• Poisoning
  • Broken bones (especially if bone has broken the skin)
  • Attack by other animal
  • Swallowing something sharp
  • Significant wounds
  • Difficulty breathing
  • Eye injury
  • Prolapse (phallus or oviduct) that cannot be replaced
  • A need for pain relief

In the UK we face few restrictions as to which species of waterfowl we can keep. Only the (North American) Ruddy Duck is prohibited. This is to protect the endangered White-headed Duck.

As long as you keep them contained, that means not released or allowed to escape, you may keep all the other Anseriformes. All may be traded freely as long as they are individulally proven as captive bred. This means close ringed or microchipped for identification. Our native and ordinarily resident birds listed in Appendix 2 of the General Licence may be moved without a ring. Mute Swan and Egyptian Goose require an individual licence to be moved.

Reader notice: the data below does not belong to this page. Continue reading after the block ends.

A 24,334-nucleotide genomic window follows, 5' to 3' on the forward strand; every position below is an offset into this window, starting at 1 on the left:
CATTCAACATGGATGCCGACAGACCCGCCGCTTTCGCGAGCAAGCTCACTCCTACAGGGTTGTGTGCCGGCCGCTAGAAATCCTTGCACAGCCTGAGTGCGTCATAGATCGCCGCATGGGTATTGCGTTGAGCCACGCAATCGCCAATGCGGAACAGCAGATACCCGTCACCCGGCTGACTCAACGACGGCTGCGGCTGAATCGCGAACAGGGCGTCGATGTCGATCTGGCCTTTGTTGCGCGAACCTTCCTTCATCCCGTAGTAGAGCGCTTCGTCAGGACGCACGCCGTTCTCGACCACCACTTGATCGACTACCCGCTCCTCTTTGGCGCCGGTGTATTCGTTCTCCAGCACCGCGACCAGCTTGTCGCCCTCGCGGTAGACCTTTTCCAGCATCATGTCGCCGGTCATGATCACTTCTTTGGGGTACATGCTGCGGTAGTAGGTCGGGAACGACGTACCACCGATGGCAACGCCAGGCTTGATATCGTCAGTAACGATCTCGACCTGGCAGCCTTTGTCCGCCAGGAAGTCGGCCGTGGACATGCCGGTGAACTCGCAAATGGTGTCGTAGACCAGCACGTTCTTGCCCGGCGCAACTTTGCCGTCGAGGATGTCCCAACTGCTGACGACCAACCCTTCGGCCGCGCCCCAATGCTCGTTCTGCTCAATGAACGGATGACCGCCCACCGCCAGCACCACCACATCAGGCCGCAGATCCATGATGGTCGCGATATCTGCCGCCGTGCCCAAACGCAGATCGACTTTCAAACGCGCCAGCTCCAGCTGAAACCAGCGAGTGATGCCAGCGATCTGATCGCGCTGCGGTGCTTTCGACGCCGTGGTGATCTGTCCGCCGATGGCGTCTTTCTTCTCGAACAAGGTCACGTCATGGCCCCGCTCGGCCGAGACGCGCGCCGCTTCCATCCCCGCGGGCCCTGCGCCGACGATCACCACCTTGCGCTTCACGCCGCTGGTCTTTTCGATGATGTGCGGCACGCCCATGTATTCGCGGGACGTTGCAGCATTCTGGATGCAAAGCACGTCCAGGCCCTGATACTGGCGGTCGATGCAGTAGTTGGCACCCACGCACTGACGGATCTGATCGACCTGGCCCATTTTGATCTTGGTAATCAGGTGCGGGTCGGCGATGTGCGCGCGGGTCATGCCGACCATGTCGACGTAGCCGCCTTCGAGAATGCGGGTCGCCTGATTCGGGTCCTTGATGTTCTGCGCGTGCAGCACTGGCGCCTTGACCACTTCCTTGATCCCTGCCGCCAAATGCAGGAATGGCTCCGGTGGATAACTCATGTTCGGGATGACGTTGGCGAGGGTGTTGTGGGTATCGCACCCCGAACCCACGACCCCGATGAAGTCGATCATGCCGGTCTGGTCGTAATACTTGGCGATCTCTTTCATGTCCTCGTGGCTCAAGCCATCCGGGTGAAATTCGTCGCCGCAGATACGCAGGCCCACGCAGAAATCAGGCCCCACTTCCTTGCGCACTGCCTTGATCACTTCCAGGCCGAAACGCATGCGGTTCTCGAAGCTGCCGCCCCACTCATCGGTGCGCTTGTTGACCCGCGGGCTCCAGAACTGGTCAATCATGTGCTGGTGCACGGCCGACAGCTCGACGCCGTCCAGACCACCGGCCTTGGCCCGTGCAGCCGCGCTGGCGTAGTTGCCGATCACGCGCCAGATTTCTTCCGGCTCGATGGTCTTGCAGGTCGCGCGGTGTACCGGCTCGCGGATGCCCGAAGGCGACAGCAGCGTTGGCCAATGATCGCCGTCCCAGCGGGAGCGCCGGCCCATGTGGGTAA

Our responsibility to these birds is to keep them in conditions sympathetic to a contented mental state. They should be adequately fed and watered, kept in comfortable conditions with relation to their size and normal habits, and sheltered from weather extremes. We should protect them from pain, injury and disease and allow them the freedom to express normal behaviour. We should do all in our power to protect them from fear and distress.

Essentially, these are summed up in the five freedoms of animal welfare. Expanded; four physical or functional domains of nutrition, environment, health and behaviour surround and influence the mental state. The Five Domains are key to the highest standards of welfare.

As the British Waterfowl Association we believe that the highest standard of welfare should remain one of our core values.

Read the paper about Fundamental Welfare Requirements here.

The clue is in the name – waterfowl. So the answer is yes.